iPhone:

It has become apparent to the author that the preferable user interface/platform for a retrofile playback device is a multitouch-screen computer. Since the launch of the iPhone platform it has become apparent to the author that the preferable multitouch-screen computer platform for a retrofile playback device is the iPhone or another device with the same or similar features. This is because of what the retrofile system intends to achieve which includes (not exclusive):

    • To bring music interaction (mixing/manipulation) to the masses by making music interaction available all the time and instantly (or at the touch of a finger). One way to achieve (his is to make the retrofile system a software application on a device people carry around with them all the time, like a cell phone, in this case an iPhone.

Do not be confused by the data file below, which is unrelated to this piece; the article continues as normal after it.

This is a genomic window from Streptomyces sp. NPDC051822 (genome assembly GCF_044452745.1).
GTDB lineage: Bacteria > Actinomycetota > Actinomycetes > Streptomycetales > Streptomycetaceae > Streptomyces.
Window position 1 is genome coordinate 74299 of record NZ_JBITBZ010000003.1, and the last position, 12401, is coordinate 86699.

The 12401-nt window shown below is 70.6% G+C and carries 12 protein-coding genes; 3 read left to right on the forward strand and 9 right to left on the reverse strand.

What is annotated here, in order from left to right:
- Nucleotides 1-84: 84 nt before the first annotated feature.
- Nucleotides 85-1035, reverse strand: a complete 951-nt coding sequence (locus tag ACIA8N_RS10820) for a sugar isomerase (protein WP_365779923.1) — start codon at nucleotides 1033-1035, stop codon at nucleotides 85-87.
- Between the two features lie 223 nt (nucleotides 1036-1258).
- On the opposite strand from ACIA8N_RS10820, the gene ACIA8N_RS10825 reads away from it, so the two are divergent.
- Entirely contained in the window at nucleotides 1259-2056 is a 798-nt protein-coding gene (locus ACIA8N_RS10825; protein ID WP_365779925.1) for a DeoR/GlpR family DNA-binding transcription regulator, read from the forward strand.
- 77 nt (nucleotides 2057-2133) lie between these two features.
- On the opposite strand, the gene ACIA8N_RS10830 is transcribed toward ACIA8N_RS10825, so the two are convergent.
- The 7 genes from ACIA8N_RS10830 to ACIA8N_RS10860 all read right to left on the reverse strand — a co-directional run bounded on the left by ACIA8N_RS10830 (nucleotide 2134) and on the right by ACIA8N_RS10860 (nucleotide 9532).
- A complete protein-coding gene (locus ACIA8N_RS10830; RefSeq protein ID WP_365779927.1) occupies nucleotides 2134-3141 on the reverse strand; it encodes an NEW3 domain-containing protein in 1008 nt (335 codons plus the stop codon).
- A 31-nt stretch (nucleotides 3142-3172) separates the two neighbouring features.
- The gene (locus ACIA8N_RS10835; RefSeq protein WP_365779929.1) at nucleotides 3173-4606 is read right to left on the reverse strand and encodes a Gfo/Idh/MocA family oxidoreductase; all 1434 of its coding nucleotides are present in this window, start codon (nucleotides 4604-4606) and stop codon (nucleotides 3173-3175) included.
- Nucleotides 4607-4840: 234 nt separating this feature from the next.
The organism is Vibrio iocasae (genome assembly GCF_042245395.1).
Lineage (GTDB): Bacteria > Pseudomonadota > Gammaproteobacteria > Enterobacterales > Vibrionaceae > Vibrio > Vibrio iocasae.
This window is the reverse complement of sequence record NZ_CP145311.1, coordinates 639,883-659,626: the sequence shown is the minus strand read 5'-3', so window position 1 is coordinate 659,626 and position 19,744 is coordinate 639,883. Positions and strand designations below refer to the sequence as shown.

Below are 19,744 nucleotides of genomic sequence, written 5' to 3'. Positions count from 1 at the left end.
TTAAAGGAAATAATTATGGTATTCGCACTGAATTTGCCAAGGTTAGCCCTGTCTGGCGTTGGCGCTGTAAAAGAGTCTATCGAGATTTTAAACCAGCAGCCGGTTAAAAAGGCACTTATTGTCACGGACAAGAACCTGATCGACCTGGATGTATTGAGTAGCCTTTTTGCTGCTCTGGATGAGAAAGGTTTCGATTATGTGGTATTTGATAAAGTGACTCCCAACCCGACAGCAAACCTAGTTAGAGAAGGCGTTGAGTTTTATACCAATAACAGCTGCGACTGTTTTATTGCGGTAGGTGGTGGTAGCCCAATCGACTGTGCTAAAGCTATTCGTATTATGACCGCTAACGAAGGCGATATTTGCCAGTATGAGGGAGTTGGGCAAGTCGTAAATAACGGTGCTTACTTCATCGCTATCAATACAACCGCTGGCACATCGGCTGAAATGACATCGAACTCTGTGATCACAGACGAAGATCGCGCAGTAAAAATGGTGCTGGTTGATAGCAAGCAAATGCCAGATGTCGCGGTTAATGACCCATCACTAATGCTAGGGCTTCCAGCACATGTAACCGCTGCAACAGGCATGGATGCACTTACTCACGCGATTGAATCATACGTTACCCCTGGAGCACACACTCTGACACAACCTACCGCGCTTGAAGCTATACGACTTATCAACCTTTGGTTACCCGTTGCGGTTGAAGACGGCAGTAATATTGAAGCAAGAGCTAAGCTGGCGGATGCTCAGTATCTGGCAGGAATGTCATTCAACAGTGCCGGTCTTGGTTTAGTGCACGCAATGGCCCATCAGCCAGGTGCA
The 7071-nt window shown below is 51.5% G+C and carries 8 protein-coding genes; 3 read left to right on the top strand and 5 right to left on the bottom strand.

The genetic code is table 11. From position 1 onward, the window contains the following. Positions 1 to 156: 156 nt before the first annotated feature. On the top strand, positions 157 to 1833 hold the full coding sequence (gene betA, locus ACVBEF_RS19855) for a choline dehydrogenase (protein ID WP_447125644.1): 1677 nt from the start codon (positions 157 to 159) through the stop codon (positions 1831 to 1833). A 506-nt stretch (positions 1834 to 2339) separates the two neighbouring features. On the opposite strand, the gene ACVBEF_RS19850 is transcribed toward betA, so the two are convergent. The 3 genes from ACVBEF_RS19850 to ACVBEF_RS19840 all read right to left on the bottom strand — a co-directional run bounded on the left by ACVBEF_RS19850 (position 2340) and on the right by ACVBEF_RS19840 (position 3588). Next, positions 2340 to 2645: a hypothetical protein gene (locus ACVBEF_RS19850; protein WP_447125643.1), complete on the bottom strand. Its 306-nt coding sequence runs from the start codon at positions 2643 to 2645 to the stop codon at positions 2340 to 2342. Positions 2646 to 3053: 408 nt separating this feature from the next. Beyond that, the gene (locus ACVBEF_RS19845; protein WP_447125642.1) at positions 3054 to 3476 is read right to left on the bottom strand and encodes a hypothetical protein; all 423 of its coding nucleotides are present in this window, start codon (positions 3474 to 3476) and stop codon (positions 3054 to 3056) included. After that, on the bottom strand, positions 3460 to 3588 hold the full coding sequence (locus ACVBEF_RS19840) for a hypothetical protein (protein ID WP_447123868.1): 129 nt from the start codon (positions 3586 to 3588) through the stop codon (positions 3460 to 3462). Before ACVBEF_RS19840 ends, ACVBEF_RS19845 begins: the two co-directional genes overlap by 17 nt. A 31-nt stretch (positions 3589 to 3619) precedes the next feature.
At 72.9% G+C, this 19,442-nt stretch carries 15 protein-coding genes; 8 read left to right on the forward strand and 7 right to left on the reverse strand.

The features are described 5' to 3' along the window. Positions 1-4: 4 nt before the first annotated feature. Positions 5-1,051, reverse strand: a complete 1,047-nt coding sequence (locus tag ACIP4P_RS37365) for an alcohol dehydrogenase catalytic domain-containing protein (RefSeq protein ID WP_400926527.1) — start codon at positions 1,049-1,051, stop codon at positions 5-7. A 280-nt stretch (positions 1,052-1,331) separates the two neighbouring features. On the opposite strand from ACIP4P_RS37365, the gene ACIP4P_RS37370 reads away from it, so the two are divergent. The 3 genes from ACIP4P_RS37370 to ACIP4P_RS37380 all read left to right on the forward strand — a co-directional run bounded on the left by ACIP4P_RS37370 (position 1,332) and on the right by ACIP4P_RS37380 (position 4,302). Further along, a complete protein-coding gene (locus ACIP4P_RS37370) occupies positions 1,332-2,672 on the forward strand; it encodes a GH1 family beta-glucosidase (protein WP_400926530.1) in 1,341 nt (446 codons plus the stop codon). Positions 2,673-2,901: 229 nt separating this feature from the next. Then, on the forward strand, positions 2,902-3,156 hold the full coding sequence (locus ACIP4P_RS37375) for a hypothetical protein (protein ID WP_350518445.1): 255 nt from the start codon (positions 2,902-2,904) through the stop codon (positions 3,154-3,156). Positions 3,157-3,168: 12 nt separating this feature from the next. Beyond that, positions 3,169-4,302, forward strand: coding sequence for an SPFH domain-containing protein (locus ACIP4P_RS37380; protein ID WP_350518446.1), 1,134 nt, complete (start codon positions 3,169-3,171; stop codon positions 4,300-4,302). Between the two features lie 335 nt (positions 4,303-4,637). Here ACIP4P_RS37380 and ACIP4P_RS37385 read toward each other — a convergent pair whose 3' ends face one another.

• To bring music interaction to the masses by requiring very little skill, knowledge or talent from the user.
    • To make music playback an interactive experience that provides a feeling of ‘instant gratification’ to the user by making them feel like a professional DJ-instantly, by making them sound like a professional DJ-instantly.
    • To bring music interaction to the masses by making people feel like they are interacting or ‘jamming’ with their favorite band/music. The intention is to make people feel like they are ‘in the room’ when the particular song was originally recorded.
    • To be a collaborative platform where users can ‘jam’ together either in the same room or across the Internet.
    • To make interaction with music an average person will undertake on a frequent basis. The scope of this intention is given much aid by implementing the retrofile system on a platform such as the iPhone, a platform end users will carry with them all (or a lot of) the time and everywhere they go.